Set-RuleOption -FilePath “.\newaudit.xml” -Option 3
Set-RuleOption -FilePath “.\newaudit.xml” -Option 4
Set-RuleOption -FilePath “.\newaudit.xml” -Option 6
Set-RuleOption -FilePath “.\newaudit.xml” -Option 8
Set-RuleOption -FilePath “.\newaudit.xml” -Option 10
Set-RuleOption -FilePath “.\newaudit.xml” -Option 12
Set-RuleOption -FilePath “.\newaudit.xml” -Option 13
Set-RuleOption -FilePath “.\newaudit.xml” -Option 14
Set-RuleOption -FilePath “.\newaudit.xml” -Option 15
Set-RuleOption -FilePath “.\newaudit.xml” -Option 16

where newaudit.xml is the policy file being built. The numbers for each option correspond to the:

Policy rule options


If you open the XML policy file you should now see all the rule options have been added as shown above (13 in all).

In summary then, we have taken an example policy provided by Microsoft and started to modify it to suit our needs. This modification can either be done by directly editing the XML file or using PowerShell commands. I’d suggest PowerShell is a better way because you can save all the commands together in a script and re-run it if you wish.

With this first modification of the policy complete we’ll next look at how to work with the EKU area in the XML file.

Part 3 – Understanding EKUs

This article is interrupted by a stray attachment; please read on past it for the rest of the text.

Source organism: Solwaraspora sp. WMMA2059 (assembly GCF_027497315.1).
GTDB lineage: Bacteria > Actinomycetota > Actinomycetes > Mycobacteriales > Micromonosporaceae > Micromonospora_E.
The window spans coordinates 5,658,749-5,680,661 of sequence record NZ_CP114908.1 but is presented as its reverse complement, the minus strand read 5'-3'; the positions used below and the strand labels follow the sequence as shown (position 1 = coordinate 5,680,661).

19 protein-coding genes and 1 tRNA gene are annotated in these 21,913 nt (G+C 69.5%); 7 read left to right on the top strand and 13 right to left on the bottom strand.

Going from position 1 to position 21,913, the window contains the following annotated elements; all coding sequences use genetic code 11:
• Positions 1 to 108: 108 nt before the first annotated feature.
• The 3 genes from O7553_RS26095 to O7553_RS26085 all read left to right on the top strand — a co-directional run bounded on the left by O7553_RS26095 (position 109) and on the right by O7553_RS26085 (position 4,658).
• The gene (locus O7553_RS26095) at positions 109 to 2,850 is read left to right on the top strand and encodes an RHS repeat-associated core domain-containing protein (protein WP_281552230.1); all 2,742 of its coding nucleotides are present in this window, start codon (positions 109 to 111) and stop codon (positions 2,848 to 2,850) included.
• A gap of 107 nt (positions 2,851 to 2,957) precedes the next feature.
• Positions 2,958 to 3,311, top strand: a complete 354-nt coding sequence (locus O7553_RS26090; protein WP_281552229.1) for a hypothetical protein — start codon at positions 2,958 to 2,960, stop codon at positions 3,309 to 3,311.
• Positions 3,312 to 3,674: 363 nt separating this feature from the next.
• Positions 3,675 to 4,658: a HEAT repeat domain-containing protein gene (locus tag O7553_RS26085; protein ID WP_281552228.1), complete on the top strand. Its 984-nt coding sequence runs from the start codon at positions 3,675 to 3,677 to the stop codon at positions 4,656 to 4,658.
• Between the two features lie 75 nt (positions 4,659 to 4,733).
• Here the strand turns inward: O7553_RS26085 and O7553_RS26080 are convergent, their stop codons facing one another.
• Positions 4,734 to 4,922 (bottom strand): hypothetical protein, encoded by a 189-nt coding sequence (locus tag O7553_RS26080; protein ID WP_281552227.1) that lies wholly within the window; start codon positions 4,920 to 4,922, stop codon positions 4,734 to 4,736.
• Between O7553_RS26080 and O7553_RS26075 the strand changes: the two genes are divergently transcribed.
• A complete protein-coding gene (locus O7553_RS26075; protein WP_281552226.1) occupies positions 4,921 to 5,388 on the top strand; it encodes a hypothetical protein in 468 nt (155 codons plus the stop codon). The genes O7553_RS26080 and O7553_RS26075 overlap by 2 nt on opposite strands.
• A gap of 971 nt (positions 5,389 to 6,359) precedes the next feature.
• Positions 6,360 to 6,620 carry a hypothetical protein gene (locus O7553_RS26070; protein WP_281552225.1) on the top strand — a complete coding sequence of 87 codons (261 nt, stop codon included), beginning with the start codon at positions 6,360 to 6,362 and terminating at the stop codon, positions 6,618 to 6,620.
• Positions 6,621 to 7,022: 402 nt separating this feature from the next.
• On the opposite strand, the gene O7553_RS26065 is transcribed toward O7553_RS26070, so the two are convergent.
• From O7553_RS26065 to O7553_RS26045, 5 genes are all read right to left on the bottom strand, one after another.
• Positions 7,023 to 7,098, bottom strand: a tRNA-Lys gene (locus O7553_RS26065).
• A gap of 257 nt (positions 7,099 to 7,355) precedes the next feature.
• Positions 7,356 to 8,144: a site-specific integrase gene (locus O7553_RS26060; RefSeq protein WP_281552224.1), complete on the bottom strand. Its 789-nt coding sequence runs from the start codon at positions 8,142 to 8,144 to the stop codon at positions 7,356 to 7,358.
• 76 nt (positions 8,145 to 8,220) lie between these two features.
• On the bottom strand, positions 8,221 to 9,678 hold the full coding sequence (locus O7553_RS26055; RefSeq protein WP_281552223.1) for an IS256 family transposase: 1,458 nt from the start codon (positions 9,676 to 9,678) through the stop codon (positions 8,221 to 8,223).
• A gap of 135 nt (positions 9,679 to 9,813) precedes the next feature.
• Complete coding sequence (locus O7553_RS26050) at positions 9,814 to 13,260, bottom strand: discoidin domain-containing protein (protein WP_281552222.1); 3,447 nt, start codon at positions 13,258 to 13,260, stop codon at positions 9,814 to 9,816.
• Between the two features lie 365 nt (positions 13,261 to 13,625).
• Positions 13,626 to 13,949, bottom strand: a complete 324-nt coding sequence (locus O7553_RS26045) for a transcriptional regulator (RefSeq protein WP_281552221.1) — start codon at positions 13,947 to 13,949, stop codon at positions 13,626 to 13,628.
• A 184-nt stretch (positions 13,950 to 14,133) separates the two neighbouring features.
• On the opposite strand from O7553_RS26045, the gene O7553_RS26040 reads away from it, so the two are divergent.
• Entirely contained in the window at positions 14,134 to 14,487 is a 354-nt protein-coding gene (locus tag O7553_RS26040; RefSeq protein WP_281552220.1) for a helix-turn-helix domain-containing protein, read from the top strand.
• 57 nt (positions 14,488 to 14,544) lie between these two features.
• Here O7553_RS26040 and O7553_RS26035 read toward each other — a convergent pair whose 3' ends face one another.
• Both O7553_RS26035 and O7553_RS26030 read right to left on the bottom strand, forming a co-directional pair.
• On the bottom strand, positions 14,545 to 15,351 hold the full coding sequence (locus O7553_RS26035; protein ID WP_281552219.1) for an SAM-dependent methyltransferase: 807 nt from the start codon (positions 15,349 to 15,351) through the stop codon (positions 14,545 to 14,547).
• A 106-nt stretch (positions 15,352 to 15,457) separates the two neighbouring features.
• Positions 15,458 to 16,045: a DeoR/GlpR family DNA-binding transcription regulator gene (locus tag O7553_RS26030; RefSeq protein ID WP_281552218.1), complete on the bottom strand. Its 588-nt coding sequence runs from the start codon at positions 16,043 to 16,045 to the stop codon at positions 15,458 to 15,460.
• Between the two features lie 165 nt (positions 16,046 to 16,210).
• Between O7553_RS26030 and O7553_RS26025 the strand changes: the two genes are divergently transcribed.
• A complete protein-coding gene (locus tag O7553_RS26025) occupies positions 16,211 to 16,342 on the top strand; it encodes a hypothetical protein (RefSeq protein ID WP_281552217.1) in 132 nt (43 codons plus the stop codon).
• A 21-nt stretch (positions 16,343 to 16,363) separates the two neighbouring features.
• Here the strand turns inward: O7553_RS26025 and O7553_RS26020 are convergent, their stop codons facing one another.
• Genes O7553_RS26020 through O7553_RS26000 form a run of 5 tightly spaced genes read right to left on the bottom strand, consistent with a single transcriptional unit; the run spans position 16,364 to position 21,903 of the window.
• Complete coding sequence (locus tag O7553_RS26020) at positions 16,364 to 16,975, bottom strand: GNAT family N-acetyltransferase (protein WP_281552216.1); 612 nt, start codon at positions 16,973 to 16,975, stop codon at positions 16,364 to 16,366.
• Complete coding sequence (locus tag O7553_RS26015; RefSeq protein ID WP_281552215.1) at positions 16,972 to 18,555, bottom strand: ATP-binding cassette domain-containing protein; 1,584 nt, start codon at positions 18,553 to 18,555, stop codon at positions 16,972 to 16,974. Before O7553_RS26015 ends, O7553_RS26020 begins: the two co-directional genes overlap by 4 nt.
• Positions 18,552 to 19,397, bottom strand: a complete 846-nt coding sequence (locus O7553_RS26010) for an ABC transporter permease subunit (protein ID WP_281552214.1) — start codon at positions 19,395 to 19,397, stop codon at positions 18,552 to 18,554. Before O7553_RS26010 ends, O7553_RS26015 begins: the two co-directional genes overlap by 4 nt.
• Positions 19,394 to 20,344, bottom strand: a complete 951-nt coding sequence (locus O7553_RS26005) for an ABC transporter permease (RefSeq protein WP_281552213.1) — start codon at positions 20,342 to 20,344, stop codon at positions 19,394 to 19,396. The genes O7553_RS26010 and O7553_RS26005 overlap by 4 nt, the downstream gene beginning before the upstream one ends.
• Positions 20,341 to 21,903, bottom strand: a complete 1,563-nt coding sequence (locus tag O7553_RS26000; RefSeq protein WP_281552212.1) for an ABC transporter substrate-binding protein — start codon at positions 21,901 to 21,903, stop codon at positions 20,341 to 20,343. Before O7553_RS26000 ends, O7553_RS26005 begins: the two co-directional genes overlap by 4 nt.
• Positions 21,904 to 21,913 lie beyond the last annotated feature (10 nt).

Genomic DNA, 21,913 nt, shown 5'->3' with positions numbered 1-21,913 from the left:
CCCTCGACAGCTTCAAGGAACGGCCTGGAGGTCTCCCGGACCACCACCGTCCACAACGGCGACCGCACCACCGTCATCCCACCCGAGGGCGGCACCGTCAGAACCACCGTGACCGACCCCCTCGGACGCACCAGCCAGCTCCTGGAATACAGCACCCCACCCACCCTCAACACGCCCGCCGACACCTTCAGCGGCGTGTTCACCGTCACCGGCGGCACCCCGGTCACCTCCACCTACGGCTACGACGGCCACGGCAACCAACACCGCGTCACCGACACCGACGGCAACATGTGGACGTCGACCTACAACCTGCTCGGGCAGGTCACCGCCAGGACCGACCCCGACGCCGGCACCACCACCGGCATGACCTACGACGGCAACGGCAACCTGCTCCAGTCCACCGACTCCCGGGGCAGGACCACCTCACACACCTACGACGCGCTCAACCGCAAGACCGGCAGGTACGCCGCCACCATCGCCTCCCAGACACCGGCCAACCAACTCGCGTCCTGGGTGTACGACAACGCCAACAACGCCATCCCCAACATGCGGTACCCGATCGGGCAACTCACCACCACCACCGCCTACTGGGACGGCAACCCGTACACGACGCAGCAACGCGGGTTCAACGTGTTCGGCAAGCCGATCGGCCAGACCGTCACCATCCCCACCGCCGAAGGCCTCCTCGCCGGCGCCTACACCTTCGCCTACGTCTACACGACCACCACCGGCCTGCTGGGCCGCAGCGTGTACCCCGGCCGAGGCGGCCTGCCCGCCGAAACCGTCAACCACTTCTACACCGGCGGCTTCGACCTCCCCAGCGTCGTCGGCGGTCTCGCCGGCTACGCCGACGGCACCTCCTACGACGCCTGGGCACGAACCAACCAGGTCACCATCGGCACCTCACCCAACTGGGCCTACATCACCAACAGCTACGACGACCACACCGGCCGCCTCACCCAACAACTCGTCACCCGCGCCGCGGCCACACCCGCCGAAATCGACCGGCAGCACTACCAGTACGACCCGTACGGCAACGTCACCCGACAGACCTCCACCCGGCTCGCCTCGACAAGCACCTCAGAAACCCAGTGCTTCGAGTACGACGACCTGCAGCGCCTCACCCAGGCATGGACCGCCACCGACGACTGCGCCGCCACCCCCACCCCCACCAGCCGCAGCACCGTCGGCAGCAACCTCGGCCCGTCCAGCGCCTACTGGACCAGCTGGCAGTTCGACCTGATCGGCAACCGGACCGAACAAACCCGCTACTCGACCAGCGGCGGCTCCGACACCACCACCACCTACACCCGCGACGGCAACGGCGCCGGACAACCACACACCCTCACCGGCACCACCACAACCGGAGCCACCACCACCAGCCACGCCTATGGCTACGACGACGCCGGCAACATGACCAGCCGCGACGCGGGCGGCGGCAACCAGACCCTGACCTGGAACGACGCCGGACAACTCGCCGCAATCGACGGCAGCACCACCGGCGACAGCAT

Implementing Windows Defender Application Control (WDAC)–Part 1

Windows Defender Application Control (WDAC) is a technology that is built into Windows 10 that allows control of what applications execute on the device.


WDAC also allows you to control which drivers are allowed to run and is thus, a very powerful security measure that many should consider implementing. A typical WDAC blocking message is shown above.

Microsoft also has an older application white listing technology known as AppLocker. Here is the recommendation from Microsoft when choosing between the two technologies:

“Generally, it is recommended that customers, who are able to implement application control using WDAC rather than AppLocker, do so. WDAC is undergoing continual improvements, and will be getting added support from Microsoft management platforms. Although AppLocker will continue to receive security fixes, it will not undergo new feature improvements.”